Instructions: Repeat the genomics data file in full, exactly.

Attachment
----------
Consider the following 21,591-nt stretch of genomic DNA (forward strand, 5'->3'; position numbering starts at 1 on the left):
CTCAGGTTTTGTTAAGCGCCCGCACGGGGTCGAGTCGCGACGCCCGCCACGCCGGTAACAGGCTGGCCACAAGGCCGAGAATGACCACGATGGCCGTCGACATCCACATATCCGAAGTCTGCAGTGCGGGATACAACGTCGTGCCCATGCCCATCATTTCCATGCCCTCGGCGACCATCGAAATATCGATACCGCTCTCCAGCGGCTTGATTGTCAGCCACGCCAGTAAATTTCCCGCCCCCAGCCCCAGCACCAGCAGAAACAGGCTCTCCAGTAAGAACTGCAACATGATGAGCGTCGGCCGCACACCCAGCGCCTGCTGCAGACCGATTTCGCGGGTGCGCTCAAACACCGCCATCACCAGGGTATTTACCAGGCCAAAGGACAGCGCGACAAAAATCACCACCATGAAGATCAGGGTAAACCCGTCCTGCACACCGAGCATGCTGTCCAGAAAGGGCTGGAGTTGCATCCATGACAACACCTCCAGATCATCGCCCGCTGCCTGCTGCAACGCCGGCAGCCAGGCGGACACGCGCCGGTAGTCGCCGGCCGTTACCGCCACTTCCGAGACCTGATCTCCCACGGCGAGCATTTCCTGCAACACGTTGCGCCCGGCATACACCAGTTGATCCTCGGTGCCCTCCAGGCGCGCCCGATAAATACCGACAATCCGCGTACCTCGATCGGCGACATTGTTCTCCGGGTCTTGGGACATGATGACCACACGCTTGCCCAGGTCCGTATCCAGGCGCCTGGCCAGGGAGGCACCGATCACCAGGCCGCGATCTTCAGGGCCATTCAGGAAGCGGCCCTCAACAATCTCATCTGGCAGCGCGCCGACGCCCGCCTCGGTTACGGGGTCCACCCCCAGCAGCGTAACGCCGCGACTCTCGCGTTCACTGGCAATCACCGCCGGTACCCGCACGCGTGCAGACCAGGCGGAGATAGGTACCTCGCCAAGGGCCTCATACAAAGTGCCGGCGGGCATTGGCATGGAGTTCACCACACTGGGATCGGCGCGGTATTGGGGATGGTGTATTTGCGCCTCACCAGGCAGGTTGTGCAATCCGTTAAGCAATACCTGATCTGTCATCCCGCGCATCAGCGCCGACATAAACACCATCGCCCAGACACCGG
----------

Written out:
Consider the following 21,591-nt stretch of genomic DNA (forward strand, 5'->3'; position numbering starts at 1 on the left):
CTCAGGTTTTGTTAAGCGCCCGCACGGGGTCGAGTCGCGACGCCCGCCACGCCGGTAACAGGCTGGCCACAAGGCCGAGAATGACCACGATGGCCGTCGACATCCACATATCCGAAGTCTGCAGTGCGGGATACAACGTCGTGCCCATGCCCATCATTTCCATGCCCTCGGCGACCATCGAAATATCGATACCGCTCTCCAGCGGCTTGATTGTCAGCCACGCCAGTAAATTTCCCGCCCCCAGCCCCAGCACCAGCAGAAACAGGCTCTCCAGTAAGAACTGCAACATGATGAGCGTCGGCCGCACACCCAGCGCCTGCTGCAGACCGATTTCGCGGGTGCGCTCAAACACCGCCATCACCAGGGTATTTACCAGGCCAAAGGACAGCGCGACAAAAATCACCACCATGAAGATCAGGGTAAACCCGTCCTGCACACCGAGCATGCTGTCCAGAAAGGGCTGGAGTTGCATCCATGACAACACCTCCAGATCATCGCCCGCTGCCTGCTGCAACGCCGGCAGCCAGGCGGACACGCGCCGGTAGTCGCCGGCCGTTACCGCCACTTCCGAGACCTGATCTCCCACGGCGAGCATTTCCTGCAACACGTTGCGCCCGGCATACACCAGTTGATCCTCGGTGCCCTCCAGGCGCGCCCGATAAATACCGACAATCCGCGTACCTCGATCGGCGACATTGTTCTCCGGGTCTTGGGACATGATGACCACACGCTTGCCCAGGTCCGTATCCAGGCGCCTGGCCAGGGAGGCACCGATCACCAGGCCGCGATCTTCAGGGCCATTCAGGAAGCGGCCCTCAACAATCTCATCTGGCAGCGCGCCGACGCCCGCCTCGGTTACGGGGTCCACCCCCAGCAGCGTAACGCCGCGACTCTCGCGTTCACTGGCAATCACCGCCGGTACCCGCACGCGTGCAGACCAGGCGGAGATAGGTACCTCGCCAAGGGCCTCATACAAAGTGCCGGCGGGCATTGGCATGGAGTTCACCACACTGGGATCGGCGCGGTATTGGGGATGGTGTATTTGCGCCTCACCAGGCAGGTTGTGCAATCCGTTAAGCAATACCTGATCTGTCATCCCGCGCATCAGCGCCGACATAAACACCATCGCCCAGACACCGG